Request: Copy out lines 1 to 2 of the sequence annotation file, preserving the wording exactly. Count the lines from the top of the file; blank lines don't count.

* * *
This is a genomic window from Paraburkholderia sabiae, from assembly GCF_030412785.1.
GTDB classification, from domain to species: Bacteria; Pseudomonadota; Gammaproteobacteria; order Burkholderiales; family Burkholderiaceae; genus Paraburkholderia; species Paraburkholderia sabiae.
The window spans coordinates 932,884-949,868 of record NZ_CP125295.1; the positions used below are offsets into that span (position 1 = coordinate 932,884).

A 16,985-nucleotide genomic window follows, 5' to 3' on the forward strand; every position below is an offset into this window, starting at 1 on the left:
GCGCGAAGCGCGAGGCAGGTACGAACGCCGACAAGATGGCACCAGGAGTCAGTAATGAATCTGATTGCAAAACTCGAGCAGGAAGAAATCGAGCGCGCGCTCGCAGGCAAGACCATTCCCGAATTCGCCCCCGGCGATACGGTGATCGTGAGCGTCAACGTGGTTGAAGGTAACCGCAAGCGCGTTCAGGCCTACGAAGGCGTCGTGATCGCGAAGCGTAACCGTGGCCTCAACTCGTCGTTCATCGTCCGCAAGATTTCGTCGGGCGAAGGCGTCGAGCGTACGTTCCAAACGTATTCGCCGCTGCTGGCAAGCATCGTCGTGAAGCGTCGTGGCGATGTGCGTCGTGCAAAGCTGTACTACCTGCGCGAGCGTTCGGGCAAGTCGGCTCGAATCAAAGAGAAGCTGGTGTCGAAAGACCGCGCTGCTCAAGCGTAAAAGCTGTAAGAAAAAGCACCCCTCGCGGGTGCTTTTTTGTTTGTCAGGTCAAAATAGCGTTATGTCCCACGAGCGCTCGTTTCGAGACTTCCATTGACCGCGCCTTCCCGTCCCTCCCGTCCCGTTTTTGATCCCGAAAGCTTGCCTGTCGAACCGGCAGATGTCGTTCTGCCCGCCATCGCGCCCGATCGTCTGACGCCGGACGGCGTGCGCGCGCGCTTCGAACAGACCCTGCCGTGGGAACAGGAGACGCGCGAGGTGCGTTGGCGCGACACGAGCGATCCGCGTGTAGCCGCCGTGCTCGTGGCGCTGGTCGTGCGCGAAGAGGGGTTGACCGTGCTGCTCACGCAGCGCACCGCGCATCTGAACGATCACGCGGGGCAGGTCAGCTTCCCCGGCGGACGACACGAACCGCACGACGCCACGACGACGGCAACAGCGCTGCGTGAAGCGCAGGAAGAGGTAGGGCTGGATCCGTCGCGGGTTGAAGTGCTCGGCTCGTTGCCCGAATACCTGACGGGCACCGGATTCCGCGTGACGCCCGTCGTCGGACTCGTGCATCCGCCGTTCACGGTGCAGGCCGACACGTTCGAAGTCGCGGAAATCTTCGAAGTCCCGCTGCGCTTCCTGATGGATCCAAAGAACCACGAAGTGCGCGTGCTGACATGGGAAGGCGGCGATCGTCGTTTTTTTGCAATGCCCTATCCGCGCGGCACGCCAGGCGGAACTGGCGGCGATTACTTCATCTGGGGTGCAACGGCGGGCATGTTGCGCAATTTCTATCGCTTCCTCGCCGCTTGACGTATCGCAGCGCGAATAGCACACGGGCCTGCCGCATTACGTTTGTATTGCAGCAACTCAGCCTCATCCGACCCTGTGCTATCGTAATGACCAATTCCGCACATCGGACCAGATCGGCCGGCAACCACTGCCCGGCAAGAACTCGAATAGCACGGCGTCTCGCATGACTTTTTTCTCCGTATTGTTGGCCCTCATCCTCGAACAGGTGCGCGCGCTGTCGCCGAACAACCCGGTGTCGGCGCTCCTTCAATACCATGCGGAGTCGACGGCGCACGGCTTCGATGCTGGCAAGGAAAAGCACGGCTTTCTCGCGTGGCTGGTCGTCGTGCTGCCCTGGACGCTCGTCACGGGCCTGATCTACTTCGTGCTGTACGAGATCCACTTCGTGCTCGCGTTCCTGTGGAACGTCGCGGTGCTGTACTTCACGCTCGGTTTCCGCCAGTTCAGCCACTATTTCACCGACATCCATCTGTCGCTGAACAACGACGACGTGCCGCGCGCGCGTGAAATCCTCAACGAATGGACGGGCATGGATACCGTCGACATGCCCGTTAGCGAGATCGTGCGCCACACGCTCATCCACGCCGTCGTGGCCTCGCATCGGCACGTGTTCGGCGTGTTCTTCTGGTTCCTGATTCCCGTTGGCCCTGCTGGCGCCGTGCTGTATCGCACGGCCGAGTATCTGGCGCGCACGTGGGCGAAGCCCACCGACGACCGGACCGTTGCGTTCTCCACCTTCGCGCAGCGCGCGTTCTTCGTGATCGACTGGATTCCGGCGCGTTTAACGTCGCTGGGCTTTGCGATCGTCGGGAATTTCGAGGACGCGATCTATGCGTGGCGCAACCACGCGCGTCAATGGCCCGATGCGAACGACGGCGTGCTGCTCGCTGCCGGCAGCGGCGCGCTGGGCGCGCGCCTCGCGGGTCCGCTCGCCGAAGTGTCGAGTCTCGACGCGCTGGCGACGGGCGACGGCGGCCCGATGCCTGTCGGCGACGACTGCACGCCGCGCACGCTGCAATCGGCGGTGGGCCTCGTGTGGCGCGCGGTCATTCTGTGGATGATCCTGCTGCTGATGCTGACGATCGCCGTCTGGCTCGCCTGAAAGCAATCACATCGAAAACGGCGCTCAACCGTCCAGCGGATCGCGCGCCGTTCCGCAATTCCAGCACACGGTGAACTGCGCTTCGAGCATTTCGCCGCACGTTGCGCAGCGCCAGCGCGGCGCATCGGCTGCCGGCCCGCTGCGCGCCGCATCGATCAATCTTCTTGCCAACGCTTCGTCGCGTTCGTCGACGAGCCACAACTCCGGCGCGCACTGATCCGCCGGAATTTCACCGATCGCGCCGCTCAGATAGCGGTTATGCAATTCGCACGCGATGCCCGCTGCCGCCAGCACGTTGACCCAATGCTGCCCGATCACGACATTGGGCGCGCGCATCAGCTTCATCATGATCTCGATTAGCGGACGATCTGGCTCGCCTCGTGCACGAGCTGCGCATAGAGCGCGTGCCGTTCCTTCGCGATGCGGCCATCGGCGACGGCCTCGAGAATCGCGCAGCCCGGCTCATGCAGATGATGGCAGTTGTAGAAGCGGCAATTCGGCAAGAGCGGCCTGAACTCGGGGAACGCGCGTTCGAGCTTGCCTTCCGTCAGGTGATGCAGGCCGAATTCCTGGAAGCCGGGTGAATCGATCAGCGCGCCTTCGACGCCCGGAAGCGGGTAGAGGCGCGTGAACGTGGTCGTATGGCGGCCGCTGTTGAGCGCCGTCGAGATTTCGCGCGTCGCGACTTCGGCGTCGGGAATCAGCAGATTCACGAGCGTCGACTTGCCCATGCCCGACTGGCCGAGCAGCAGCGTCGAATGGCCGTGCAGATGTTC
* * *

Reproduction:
This is a genomic window from Paraburkholderia sabiae, from assembly GCF_030412785.1.
GTDB classification, from domain to species: Bacteria; Pseudomonadota; Gammaproteobacteria; order Burkholderiales; family Burkholderiaceae; genus Paraburkholderia; species Paraburkholderia sabiae.